Billy The Kid Country

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Even after the denouement at the McSween house, the Lincoln County War sputtered on. A new governor came to clean up New Mexico. He was Lew Wallace, the Civil War general, Republican politician, and aspiring novelist, then laboring on a massive epic of biblical times titled Ben-Hur. He put up at the Montano store. Next door, in a rude pole jacal where the justice of the peace resided, Wallace met late one night with the fugitive Billy Bonney, wanted for the murder of Sheriff Brady. Only recently another killing had occurred in front of the Tunstall store. Billy had witnessed it, and now Wallace promised him amnesty in the Brady murder if he would testify. They sealed the bargain, the patrician governor and the nineteen-year-old outlaw. Billy testified as promised, but Wallace, not entirely without reason, failed to keep his part of the bargain.

 

One hundred miles of grassy, rolling plains separate Lincoln from Fort Sumner—a 150-mile drive by highway—down to Roswell and up the Pecos River valley. Next to Lincoln, Fort Sumner was Billy’s favorite hangout. The two places neatly divide his career. In Lincoln Billy and his friends fought for what they regarded as a just and lawful cause. They rationalized their deeds of violence as acts of war, and Billy was no more an outlaw than the other Regulators. In Fort Sumner, by contrast, the rootless veteran of the war drifted into outlawry while still vaguely intending to go straight.

Fort Sumner was not a typical frontier town. It was an Army post established in 1862 to watch over Navajo Indians exiled from their homeland to the west after military conquest. When the Navajos went home in 1868, the government sold the fort to Lucien Maxwell, the flamboyant proprietor of the Maxwell Land Grant. His Hispanic followers came with him to Fort Sumner, took up residence in and around the fort, farmed fields watered from ditches dug by the Indians, and ran herds of sheep on the surrounding ranges. Maxwell converted one of the big houses on officers row into a grand hacienda and ruled over his domain until his death in 1875. By Billy’s time Lucien’s son Pete was the reigning patrón.

Fort Sumner’s attraction for Billy, besides a bevy of young Hispanic women who adored him, was the vast table of the Staked Plains, immediately to the east in the Texas Panhandle. This sea of virgin grass had only recently been opened to cowmen, and their herds grazing just beyond the cap rock offered a tempting prize. Billy was not a big-time rustler or even a very committed one, much less the outlaw chieftain portrayed in legend. He preferred to deal monte in Beaver Smith’s saloon and dance with his girls. His career as a rustler lasted a little more than a year, from 1879 to 1880. When he ran short of funds, he and a few friends— Tom O’Folliard, Charlie Bowdre and his friend Tom Pickett, the vicious Dave Rudabaugh, diffident Billy Wilson—rode up onto the cap rock, rounded up some cows, and drove them west across the plains to White Oaks or Tularosa. There, as often as not, they were sold to the ruddy-faced old scoundrel Pat Coghlan to turn in on government beef contracts at Fort Stanton or the Indian agency.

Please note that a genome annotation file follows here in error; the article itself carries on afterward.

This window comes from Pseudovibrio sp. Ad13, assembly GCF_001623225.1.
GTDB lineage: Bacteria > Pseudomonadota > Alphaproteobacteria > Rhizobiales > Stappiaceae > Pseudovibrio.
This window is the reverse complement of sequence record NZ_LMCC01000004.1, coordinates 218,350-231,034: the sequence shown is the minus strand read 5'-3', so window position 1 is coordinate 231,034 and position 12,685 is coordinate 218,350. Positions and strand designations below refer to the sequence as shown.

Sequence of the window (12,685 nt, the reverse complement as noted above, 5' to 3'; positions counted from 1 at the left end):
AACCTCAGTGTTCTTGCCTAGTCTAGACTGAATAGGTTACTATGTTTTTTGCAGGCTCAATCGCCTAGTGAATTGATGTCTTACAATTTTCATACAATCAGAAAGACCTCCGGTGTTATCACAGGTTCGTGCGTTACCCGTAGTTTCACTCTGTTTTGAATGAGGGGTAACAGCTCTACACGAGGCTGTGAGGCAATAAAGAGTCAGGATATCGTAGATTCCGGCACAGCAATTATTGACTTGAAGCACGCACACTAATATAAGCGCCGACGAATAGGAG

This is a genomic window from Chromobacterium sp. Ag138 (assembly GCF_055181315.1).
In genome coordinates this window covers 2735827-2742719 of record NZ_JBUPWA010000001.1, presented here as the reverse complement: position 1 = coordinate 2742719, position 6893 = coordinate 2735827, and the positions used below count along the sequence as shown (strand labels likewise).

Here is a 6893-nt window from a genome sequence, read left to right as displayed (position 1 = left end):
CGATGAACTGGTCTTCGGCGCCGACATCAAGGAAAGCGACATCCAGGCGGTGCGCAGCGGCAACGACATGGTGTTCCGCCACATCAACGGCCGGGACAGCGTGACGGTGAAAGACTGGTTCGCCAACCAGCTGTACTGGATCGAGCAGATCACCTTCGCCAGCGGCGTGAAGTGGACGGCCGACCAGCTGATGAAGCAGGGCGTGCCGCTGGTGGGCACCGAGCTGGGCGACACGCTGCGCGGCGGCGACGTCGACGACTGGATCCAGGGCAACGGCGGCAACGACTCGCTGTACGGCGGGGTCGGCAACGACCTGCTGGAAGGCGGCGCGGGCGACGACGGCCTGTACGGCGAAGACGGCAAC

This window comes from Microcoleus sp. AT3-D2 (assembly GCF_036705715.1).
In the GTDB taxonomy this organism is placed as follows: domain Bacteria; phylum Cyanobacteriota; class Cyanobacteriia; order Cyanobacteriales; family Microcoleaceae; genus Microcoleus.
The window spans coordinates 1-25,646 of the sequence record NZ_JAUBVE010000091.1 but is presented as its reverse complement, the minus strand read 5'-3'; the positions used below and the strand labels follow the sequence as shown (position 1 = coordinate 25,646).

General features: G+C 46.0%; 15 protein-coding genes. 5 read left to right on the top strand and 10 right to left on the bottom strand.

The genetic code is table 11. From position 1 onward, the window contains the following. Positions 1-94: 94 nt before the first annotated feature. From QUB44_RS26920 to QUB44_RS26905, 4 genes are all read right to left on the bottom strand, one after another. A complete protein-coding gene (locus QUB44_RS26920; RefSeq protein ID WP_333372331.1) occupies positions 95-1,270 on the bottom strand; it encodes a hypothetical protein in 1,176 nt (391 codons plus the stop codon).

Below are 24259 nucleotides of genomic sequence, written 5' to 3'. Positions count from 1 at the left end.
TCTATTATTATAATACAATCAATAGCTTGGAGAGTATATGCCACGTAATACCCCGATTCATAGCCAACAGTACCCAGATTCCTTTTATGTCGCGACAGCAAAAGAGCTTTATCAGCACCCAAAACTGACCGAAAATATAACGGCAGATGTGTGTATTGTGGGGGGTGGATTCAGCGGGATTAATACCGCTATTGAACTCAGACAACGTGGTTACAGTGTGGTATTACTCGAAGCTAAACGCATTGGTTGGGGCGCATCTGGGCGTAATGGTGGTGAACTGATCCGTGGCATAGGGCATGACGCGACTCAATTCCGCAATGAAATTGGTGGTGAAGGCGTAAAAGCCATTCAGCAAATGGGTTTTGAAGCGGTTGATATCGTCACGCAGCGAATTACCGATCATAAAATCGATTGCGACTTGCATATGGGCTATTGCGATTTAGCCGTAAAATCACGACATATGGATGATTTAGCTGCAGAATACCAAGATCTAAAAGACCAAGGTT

Billy was not a bigtime rustler, or even a very committed one, much less the outlaw chief of legend.

Increasingly White Oaks became Billy’s home away from Fort Sumner. Sprawling across a narrow, mountaingirt valley forty-five miles northwest of Lincoln, it had blossomed almost overnight when gold was discovered in 1879. The town’s ten saloons vibrated with life, the gaming tables stoked Billy’s fondness for monte, and a ready market existed for almost anything one had to sell, including illicit beef.

So unpopular did the Kid become in White Oaks, however, that in November 1880 the townspeople turned loose their own “White Oaks Rangers.” Surprised and almost annihilated at nearbv Coyote Springs, Billy and several cohorts holed up in the Greathouse ranch, a way station on the road to Las Vegas. The rangers surrounded the little fortress and fired off a lot of ammunition but failed to get their man.

Followers of the Billy the Kid trail should plan a visit to White Oaks while in the vicinity of Lincoln. Reached by county road northeast from Carrizozo, it is one of the West’s most picturesque ghost towns. Ruins of stone buildings line the streets and dot hillsides perforated with mining shafts, evoking memories of the raucous times of Billy the Kid and the boom and bust cycle of the mineral frontier. Forty-seven miles farther north on U.S. Highway 54, the Greathouse ranch stood on a site somewhere near the little town of Corona.

After the Greathouse ranch fight, Billy returned to Fort Sumner—and a leap into legendry. By now he had branched out into horse thievery and mail robbery and possibly even dabbled in counterfeiting. Even so, he was in reality only a small-time criminal. But the Texas cattlemen had fixed on him as their chief nemesis, and a Las Vegas newspaper editor had portrayed him as the captain of a fifty-man outlaw gang, and he suddenly became the man to get. Governor Wallace put a five-hundred-dollar reward on his head. Pat Garrett, newly elected sheriff of Lincoln County, set out to earn it.